by Neil Godfrey
The pity is that Bart Ehrman did not know (or perhaps he did!) the argument he was thus evaluating — his own, in fact — just happened also to be the same one Earl Doherty covered in Jesus: Neither God Nor Man. For some reason psychologists no doubt can explain, when Ehrman read the same points he himself had written being elaborated upon by Doherty he saw red and declared everything to be false, not true, rubbish. But take a peak at what Ehrman himself wrote about the mystery religions and see if you can spot the difference from Doherty’s argument. How are we to explain Ehrman’s contradictory evaluations?
In his attack on the very idea that Jesus may not have been an historical person Ehrman blasted away at any suggestion by “mythicists” that the pagan mystery cults had any influence at all upon the emergence of the Christian religion:
One thing that we do know about them [i.e. the mystery cults], however, is where they were located and thus, to some extent, where they exerted significant influence. We know this from the archaeological record they have left behind. Among all our archaeological findings, there is none that suggests that pagan mystery cults exerted any influence on Aramaic-speaking rural Palestinian Judaism in the 20s and 30s of the first century. And this is the milieu out of which faith in Jesus the crucified messiah, as persecuted and then embraced by Paul, emerged. . . . (p. 256, Did Jesus Exist?, my emphasis)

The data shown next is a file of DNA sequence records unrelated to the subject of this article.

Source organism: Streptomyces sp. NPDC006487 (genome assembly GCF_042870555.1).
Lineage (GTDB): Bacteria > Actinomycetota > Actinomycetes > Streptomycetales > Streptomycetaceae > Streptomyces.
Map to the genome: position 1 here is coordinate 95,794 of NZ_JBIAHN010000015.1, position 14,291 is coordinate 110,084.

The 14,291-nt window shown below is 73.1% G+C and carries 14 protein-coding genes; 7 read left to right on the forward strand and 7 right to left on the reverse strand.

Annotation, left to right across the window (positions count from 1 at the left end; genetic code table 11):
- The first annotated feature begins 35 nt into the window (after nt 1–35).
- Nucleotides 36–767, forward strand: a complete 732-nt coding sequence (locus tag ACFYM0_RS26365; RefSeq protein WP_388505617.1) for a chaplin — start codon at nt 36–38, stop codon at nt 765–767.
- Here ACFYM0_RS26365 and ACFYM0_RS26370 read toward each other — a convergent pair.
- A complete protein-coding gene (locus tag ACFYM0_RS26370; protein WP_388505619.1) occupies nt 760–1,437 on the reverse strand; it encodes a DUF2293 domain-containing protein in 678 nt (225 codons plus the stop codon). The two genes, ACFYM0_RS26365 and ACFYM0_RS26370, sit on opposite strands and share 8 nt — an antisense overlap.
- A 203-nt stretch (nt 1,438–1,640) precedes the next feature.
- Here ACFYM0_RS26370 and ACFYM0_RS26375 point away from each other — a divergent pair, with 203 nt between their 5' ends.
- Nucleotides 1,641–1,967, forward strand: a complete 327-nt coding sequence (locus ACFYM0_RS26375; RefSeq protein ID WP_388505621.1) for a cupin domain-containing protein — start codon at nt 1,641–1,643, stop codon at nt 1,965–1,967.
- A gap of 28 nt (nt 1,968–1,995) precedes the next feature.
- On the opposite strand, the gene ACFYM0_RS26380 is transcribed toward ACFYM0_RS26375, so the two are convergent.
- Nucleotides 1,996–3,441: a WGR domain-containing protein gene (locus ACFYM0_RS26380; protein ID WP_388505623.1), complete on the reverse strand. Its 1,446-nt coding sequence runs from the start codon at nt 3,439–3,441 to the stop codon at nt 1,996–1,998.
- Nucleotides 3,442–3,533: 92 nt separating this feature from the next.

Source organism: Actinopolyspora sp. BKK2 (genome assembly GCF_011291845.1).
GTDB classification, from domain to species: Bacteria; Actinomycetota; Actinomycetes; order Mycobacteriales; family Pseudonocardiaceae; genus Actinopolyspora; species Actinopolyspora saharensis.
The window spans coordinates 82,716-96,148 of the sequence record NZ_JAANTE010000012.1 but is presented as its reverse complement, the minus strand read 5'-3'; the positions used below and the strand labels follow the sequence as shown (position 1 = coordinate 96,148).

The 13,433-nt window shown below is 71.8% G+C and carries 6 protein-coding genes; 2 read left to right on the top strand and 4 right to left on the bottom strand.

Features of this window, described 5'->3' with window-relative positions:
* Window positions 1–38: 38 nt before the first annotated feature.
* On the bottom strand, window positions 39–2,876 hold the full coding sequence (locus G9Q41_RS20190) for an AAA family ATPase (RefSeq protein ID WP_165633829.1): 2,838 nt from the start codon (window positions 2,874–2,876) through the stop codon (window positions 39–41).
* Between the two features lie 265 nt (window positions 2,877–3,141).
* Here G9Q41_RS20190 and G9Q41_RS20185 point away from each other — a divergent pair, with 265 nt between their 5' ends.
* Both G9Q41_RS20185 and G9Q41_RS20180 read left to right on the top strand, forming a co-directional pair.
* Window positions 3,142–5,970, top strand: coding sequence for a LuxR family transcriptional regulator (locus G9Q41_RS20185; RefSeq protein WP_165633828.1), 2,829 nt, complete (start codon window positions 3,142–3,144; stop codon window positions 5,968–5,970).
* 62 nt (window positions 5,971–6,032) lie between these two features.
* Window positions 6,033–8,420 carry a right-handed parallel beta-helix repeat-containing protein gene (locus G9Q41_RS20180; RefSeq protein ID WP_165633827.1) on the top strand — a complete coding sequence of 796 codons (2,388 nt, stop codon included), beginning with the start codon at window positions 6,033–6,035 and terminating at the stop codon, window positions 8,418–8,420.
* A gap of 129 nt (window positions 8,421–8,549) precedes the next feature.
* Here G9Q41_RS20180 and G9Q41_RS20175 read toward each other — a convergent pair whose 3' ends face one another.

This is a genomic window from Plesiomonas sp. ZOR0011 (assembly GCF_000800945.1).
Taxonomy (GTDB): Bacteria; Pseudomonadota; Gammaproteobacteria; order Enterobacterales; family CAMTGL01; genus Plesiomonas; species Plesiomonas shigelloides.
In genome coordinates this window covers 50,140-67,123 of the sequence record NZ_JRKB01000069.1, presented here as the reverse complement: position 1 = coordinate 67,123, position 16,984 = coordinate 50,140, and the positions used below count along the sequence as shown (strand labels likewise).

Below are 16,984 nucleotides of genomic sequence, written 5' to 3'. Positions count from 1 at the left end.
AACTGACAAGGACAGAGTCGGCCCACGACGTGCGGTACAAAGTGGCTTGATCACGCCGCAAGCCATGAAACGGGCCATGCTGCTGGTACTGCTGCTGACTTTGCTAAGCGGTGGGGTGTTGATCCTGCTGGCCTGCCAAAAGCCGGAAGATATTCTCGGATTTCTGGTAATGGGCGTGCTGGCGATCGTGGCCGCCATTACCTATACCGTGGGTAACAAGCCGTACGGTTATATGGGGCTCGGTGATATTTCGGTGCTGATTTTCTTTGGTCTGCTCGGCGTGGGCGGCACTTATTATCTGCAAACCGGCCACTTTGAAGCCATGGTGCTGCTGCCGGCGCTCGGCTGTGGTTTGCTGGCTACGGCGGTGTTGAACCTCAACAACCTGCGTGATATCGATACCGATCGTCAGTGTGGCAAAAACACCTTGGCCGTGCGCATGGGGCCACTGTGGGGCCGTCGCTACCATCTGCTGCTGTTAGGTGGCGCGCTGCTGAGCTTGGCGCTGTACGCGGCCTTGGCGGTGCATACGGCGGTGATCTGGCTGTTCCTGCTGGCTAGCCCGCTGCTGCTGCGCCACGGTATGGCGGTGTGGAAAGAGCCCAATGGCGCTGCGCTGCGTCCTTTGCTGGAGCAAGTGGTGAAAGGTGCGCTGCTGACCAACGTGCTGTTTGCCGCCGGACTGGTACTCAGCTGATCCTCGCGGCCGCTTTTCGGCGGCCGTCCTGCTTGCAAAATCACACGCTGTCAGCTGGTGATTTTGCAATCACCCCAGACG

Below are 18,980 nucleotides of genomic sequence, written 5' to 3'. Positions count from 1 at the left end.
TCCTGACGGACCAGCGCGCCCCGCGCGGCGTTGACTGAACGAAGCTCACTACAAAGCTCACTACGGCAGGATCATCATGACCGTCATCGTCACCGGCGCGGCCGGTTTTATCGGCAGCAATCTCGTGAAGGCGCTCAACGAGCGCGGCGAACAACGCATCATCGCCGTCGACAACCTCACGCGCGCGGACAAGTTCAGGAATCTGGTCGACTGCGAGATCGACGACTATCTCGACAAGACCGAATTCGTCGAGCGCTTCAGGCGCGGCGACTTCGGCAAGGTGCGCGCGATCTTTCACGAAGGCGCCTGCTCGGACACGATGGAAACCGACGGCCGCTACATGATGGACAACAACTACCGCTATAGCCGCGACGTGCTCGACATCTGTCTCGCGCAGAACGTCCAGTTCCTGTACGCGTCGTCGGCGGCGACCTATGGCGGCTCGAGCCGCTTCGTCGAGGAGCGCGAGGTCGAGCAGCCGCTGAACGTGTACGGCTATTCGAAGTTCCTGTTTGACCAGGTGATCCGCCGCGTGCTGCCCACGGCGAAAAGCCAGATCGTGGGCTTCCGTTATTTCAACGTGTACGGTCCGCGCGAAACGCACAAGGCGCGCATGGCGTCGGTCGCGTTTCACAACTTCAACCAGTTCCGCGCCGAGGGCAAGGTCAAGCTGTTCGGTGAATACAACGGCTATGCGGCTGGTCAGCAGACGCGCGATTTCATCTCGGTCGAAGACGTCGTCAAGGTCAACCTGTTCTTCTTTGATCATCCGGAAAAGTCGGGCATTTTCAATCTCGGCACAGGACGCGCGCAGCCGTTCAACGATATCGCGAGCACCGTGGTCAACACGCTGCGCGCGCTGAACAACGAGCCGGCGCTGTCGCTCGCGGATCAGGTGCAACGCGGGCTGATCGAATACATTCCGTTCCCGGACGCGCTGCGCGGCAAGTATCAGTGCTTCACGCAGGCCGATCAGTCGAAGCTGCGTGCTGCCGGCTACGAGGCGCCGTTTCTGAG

The question-begging core of this assertion is even comical. Ehrman is supposedly attacking an argument that posits mystery religions in the wider Greek-speaking world influenced the shape of emerging Christianity, particularly as taught by Paul, so he protests that the mystery religions did not influence the teachings of Jesus wandering around in Galilee!
But then Ehrman becomes even less logically relevant as his desperation grows:
[Paul was] raised a highly religious Jew, and he was a Pharisee. Were Pharisaic Jews influenced by the mystery cults? Did they spend their days plumbing the depths of the myths about Attis and Osiris? Did they look deeply into the mysteries of Isis and Mithras? It is an easy question to answer. These mystery cults are never mentioned by Paul or by any other Christian author of the first hundred years of the church. There is not a stitch of evidence to suggest that mystery cults played any role whatever in the views of the Pharisees or, for that matter, in the views of any Jewish group of the first century: . . . . (p. 256, Did Jesus Exist?, my emphasis)